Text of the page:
It’s more entertaining than you might expect. The 90’s smaller size means it’s both lighter and shorter of wheelbase than the likely-more-popular 110, which makes it a bit more fun to drive. You’ll never confuse it with a Mustang, let alone a 911, but the twin-turbo inline-six’s ample power slings it forward with more than enough verve to punch through holes in traffic or power up short on-ramps. (There's also a turbo four version, but realistically, you want the six. It even gets better highway fuel economy.) Likewise, the suspension may be soft as whipped cream compared to a sports car, but if you embrace the body roll, you’ll find this Land Rover capable of carrying a surprising amount of speed through a corner.
Land Rover’s brief first drive event didn’t include any formal off-roading, but while testing it, I stumbled across a trail that ran under a set of power lines cut through the New Jersey woods and darted up it long enough to at least try and test the 90’s off-road prowess. (For the record, I’m 90 percent sure I wasn’t trespassing.)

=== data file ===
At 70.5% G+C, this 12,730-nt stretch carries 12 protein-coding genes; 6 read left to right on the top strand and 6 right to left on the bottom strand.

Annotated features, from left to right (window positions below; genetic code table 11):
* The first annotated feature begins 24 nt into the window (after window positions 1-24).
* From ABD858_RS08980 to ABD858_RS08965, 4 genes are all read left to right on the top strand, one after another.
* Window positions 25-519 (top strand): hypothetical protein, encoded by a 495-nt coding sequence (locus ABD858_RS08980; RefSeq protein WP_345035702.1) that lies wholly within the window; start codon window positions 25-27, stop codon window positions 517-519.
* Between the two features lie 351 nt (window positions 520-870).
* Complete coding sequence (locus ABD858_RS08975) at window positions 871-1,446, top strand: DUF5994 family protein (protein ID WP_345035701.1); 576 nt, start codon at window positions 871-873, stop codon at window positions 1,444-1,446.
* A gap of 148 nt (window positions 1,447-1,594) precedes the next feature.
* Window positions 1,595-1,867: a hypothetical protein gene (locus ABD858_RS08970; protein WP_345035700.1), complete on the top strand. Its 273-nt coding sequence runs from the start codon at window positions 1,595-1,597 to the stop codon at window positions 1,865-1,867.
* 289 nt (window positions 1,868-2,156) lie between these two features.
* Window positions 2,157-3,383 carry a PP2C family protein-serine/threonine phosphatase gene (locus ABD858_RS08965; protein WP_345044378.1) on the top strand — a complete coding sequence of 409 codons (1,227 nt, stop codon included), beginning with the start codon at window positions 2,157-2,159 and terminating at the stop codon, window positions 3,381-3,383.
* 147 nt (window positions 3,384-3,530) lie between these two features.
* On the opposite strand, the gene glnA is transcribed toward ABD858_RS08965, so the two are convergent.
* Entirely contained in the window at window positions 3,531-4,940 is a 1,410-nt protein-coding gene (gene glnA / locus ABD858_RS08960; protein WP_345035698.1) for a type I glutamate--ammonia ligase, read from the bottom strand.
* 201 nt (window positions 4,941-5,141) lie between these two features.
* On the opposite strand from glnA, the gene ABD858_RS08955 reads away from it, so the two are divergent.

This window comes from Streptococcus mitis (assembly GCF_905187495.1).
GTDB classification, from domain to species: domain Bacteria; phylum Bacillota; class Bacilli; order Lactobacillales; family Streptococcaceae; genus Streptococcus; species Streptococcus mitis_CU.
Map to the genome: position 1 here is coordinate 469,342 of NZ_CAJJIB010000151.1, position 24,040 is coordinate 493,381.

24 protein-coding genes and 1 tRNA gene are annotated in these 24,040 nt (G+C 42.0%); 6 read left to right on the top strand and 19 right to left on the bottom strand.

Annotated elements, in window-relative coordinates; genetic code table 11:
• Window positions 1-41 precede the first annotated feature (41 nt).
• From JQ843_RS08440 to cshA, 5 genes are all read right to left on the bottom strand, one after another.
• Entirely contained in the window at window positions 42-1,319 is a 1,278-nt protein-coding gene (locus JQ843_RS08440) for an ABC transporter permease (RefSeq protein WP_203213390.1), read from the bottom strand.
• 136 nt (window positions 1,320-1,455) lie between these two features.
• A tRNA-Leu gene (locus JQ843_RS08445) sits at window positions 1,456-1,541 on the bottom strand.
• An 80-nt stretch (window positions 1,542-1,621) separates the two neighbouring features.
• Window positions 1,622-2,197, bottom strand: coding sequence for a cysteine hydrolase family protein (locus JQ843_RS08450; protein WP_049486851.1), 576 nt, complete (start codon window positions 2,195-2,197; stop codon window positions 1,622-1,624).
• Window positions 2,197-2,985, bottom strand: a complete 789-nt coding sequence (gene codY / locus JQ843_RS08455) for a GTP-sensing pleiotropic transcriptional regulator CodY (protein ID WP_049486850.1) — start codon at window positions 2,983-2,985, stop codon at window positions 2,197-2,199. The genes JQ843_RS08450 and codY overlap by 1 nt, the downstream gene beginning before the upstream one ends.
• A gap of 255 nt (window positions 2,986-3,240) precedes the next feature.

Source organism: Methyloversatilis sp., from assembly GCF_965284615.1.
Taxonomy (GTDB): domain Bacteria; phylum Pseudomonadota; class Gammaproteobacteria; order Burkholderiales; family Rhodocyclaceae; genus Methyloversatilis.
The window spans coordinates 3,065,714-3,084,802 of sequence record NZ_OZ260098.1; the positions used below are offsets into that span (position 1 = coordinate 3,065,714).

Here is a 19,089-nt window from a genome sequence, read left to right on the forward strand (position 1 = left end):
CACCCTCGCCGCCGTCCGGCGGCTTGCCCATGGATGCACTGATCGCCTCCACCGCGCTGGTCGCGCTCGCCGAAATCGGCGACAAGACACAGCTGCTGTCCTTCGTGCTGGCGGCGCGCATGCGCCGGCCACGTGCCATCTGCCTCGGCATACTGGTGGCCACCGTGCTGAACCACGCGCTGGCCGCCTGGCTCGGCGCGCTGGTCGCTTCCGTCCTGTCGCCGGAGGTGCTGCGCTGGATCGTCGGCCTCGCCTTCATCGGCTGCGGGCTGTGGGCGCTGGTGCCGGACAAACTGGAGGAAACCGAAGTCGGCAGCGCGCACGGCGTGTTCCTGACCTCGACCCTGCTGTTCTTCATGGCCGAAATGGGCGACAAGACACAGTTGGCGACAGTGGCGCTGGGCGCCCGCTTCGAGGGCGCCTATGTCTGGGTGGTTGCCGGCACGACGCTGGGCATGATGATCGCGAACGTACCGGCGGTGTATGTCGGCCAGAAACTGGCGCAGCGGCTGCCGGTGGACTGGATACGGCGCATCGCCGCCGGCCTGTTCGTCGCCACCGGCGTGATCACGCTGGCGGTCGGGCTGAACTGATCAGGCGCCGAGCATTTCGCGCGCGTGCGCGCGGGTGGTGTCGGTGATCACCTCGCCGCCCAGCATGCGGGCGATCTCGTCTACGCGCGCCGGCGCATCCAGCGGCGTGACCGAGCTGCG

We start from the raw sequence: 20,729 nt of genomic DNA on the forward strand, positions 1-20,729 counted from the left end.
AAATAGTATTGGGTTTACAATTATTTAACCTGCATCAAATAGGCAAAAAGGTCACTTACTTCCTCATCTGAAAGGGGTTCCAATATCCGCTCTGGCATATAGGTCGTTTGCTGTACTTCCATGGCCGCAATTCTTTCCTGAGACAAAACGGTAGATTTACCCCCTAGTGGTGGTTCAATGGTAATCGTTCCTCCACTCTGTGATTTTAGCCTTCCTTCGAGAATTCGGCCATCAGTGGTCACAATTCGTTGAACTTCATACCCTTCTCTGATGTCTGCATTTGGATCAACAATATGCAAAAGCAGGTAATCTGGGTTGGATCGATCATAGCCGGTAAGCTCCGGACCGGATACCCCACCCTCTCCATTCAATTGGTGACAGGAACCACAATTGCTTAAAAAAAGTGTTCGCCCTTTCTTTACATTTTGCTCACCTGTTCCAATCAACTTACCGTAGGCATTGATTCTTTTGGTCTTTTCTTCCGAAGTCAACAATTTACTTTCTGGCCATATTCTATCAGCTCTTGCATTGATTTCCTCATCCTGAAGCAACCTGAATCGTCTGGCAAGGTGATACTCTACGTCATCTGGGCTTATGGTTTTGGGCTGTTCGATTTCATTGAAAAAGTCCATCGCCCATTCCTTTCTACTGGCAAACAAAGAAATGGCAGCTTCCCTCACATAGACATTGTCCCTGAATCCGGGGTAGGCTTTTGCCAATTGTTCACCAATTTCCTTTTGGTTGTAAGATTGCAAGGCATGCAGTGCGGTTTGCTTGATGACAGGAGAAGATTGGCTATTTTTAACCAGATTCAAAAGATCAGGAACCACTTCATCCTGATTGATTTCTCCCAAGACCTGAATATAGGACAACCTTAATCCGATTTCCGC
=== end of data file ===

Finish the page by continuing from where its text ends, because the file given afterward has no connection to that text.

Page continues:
Land Rover’s Terrain Response 2 off-road powertrain management system offers a bevy of different selections tailor-made for different types of, well, terrains, but past experience off-roading with Land Rover’s experts has shown me that, in all honesty, the system is smart enough that you can just leave it in Auto and let it sort itself out. It was a short dalliance past the pavement, but that mile or so packed enough rocks, mud and articulation-testing angles to prove the Defender 90 more than capable of leaving crossovers behind when the going gets rough. Which, again, is hardly a surprise — this is Land Rover we’re talking about, the company that doesn’t bother with “trail rated” badges or special off-road editions because they’re all off-road-ready. Still, it’s always nice to see for yourself.